Jim Courier's resignation as captain of the U.S. Davis Cup team doesn't just mark the end of an eight-year tenure. It's also a missed opportunity to take advantage of the competition's new, streamlined format in 2019 and snag the title for the Americans for the first time in 12 years.
It's a pity. A diligent captain who spent eight years squeezed in a vise with the global growth of the game on one side and the dearth of major American talent on the other, Courier's experience left him well-positioned to lead a team into uncharted territory.
The Davis Cup hasn't gone through a makeover. It's been beaten into pieces with a sledgehammer and reassembled into something entirely different. Traditionalists, including many active players, find the new format too radical a departure. The top players have largely met the reboot with a wait-and-see attitude, while everyone else is waiting to see what they think. The event is scheduled for the weekend after Thanksgiving, for which nobody is grateful.
Courier denies he quit for lack of confidence in the Davis Cup's future. "My decision to make 2018 my last as captain of the team was not related to the new format change," he wrote to ESPN.com in an email while traveling. "I made the decision in late 2017, long before that [change] was a certainty. Eight years is a good long run and it is time for new leadership for the team."
The move puzzled some insiders. ESPN tennis analyst and former Davis Cup player Brad Gilbert said he was "surprised" Courier resigned, at least until he saw Courier was the second-longest serving captain (after Patrick McEnroe, who was captain for the decade preceding Courier). Gilbert added, "Jim was such a proponent of changing Davis Cup, you'd think he'd want to be part of that when it happened."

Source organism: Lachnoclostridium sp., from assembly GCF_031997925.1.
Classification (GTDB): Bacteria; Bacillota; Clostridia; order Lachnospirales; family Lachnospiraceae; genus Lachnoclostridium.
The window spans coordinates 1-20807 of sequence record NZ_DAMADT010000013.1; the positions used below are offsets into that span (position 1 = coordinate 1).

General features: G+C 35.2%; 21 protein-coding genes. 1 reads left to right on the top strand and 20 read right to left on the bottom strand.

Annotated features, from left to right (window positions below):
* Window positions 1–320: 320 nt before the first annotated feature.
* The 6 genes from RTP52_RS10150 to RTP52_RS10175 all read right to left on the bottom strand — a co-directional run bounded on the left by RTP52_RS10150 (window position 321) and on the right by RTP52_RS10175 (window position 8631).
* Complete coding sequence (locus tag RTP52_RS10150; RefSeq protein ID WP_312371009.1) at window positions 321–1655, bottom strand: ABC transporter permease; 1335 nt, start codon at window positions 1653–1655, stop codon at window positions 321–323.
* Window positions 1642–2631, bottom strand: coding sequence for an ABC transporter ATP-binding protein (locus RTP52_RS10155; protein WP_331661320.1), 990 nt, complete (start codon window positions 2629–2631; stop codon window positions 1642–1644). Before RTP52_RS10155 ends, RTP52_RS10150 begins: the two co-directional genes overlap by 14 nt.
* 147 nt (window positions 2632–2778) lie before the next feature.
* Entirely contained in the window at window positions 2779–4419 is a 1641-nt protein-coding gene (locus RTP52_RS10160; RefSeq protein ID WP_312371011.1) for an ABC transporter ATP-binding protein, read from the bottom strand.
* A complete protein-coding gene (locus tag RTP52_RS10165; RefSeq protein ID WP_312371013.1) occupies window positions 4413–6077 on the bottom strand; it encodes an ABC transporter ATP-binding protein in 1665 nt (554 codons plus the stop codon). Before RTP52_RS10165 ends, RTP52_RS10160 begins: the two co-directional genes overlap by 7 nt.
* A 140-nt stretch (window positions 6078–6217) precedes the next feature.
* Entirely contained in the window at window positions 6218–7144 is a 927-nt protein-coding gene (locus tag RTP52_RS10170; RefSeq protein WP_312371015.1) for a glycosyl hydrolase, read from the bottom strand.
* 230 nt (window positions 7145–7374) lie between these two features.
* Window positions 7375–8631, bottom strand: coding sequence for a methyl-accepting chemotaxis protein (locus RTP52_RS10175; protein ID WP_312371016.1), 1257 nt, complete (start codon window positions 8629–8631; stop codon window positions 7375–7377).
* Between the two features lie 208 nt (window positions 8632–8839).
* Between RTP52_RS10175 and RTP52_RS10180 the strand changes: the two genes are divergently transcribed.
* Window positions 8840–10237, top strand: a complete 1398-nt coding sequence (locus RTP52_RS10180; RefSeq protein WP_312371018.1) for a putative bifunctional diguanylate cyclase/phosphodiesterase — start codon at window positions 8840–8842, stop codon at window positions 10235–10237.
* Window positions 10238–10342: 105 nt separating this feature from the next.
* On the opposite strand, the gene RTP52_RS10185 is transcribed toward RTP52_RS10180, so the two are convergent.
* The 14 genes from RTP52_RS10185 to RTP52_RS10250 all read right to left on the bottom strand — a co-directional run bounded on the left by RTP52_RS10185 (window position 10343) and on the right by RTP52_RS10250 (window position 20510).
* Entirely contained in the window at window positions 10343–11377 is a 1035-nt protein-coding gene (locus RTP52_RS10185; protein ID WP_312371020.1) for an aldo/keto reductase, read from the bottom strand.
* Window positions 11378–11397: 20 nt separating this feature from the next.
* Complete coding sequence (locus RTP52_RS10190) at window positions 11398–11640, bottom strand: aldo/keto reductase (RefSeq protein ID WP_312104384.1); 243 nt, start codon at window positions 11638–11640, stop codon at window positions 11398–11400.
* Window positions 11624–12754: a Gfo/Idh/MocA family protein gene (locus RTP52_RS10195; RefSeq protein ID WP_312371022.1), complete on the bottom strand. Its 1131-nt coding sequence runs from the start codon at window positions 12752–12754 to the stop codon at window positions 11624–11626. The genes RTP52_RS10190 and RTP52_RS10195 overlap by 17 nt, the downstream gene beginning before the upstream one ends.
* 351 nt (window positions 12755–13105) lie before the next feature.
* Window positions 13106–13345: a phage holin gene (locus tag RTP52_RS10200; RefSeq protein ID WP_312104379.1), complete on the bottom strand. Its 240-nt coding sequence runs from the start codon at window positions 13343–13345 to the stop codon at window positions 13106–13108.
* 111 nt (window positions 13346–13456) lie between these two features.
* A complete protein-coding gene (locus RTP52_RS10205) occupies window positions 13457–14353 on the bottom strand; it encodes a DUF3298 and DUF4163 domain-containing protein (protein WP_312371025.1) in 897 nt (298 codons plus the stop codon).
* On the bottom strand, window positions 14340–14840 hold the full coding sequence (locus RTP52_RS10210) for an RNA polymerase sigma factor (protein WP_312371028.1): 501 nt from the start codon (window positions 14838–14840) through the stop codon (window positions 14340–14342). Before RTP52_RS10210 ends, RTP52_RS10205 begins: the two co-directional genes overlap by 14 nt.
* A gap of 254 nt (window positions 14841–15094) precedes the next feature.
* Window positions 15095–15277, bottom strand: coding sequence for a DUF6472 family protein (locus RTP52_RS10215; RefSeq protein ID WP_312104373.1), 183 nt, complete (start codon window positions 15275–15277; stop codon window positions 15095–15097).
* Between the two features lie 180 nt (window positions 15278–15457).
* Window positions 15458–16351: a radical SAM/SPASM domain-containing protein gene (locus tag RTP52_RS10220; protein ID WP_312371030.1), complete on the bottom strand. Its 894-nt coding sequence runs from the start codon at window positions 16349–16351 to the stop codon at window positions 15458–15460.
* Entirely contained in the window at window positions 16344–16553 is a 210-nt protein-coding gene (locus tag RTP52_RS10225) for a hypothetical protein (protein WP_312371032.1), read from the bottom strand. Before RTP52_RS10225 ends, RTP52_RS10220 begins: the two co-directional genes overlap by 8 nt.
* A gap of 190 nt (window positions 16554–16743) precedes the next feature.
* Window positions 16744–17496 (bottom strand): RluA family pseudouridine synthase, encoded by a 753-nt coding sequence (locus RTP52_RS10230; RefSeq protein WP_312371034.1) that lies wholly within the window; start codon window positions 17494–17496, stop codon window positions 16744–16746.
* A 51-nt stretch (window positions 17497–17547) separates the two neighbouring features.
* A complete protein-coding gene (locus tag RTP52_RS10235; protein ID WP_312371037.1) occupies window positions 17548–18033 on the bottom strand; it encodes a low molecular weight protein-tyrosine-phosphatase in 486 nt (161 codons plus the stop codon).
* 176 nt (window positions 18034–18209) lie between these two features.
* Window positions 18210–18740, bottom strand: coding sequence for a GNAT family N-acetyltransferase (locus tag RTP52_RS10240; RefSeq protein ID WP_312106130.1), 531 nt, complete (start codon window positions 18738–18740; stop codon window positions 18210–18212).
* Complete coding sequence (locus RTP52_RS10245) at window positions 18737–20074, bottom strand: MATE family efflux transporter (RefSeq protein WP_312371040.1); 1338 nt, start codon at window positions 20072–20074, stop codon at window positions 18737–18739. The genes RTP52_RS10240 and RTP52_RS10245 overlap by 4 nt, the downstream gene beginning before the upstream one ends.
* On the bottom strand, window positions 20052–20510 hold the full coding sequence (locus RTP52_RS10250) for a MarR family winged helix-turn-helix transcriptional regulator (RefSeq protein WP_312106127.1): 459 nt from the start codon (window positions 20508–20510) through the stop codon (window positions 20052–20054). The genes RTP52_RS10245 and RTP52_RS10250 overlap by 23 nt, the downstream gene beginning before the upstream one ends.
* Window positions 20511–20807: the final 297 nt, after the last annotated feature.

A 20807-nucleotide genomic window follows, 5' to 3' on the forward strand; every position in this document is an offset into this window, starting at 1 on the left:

Well, yes and no.
While Courier has backed Davis Cup reform, at the US Open, he told ESPN.com he didn't think the new format was necessarily the best or final solution. "At least something got done," he said, "That's a win in and of itself. It might end up something different in the future."
If the lame-duck Davis Cup format is the beloved, but awkward and unmarketable dinosaur of tennis, the new one is designed to be a commercial tiger. The tournament will be compressed into one week, contested by 18 teams in a combination round-robin/knockout format. Each tie will consist of just three best-of-three set matches -- two singles and a doubles. In today's arch-competitive world, that adds up to a shootout.
But will any notable players be there to witness it? The last thing the over-30 brigade of stars, led by Roger Federer, is looking for is another tennis event to play, especially if it's going to happen after the ATP World Tour Finals.
Up to and including this year, only two teams (or 10 players from two nations) were involved in the Davis Cup finals. It's not hard to believe their peers just chuckled and sank deeper into the sofa, thinking, "Glad it's not me." Now, the Davis Cup is theoretically going to roust out the entire student body. No. 5 Alexander Zverev was probably speaking for a number of his cohorts last week at the Laver Cup when he said of playing Davis Cup next year, "Not gonna happen."
Those are the words of the brightest Nextgen star in the game. "It's nothing against the Davis Cup," he added. "I love the Davis Cup. I love my country. I love my teammates. But if they put any other event end of November, I'm also going to not play it."
It isn't even October yet, but Serena Williams, Rafael Nadal, Maria Sharapova, Andy Murray, Lucie Safarova and others are taking significant time off, or done for the season. Nadal might be back, but not before the final Masters 1000 of the year and the tour finals. Federer is spending time in Asia, but to a large extent, it's a meet-and-greet with his new sponsors at Uniqlo.
The annual litany of protests against tennis' virtually never-ending season is already beginning. At the Laver Cup, Nick Kyrgios complained he found the Asian swing depressing, and broadly hinted he'll find a way to bail on it. "Yeah, it's tough," he said. "Yeah, it's going to be tough."
Chaos reigns on the men's tour. Laver Cup, an unofficial event, was a spectacular success, while the future of Davis Cup is uncertain. The fall tour will likely see limited or no participation by many of the elite players, and there's a new ATP team competition planned as a January kickoff event for next year.
We can't be certain about a lot. We do know Courier will not be back as the U.S. Davis Cup captain. But that doesn't mean he can't turn up as a captain at Laver Cup, right?